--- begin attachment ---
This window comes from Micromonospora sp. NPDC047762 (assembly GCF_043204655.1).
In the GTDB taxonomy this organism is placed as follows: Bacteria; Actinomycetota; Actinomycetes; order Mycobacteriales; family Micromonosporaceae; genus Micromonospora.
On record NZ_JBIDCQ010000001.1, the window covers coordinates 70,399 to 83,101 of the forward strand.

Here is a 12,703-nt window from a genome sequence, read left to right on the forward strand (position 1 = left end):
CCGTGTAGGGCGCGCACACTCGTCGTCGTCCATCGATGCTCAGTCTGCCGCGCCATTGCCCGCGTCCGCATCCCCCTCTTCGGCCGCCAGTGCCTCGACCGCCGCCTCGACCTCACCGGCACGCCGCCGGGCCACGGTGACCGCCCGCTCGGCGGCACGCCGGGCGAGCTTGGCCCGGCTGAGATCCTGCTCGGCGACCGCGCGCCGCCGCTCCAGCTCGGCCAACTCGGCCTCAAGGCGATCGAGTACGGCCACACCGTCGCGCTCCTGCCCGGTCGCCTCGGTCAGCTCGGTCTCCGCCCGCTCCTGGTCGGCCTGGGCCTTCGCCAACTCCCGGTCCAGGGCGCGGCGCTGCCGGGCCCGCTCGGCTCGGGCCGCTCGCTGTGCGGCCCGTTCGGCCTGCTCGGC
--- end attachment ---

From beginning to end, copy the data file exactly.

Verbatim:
This window comes from Micromonospora sp. NPDC047762 (assembly GCF_043204655.1).
In the GTDB taxonomy this organism is placed as follows: Bacteria; Actinomycetota; Actinomycetes; order Mycobacteriales; family Micromonosporaceae; genus Micromonospora.
On record NZ_JBIDCQ010000001.1, the window covers coordinates 70,399 to 83,101 of the forward strand.

Here is a 12,703-nt window from a genome sequence, read left to right on the forward strand (position 1 = left end):
CCGTGTAGGGCGCGCACACTCGTCGTCGTCCATCGATGCTCAGTCTGCCGCGCCATTGCCCGCGTCCGCATCCCCCTCTTCGGCCGCCAGTGCCTCGACCGCCGCCTCGACCTCACCGGCACGCCGCCGGGCCACGGTGACCGCCCGCTCGGCGGCACGCCGGGCGAGCTTGGCCCGGCTGAGATCCTGCTCGGCGACCGCGCGCCGCCGCTCCAGCTCGGCCAACTCGGCCTCAAGGCGATCGAGTACGGCCACACCGTCGCGCTCCTGCCCGGTCGCCTCGGTCAGCTCGGTCTCCGCCCGCTCCTGGTCGGCCTGGGCCTTCGCCAACTCCCGGTCCAGGGCGCGGCGCTGCCGGGCCCGCTCGGCTCGGGCCGCTCGCTGTGCGGCCCGTTCGGCCTGCTCGGC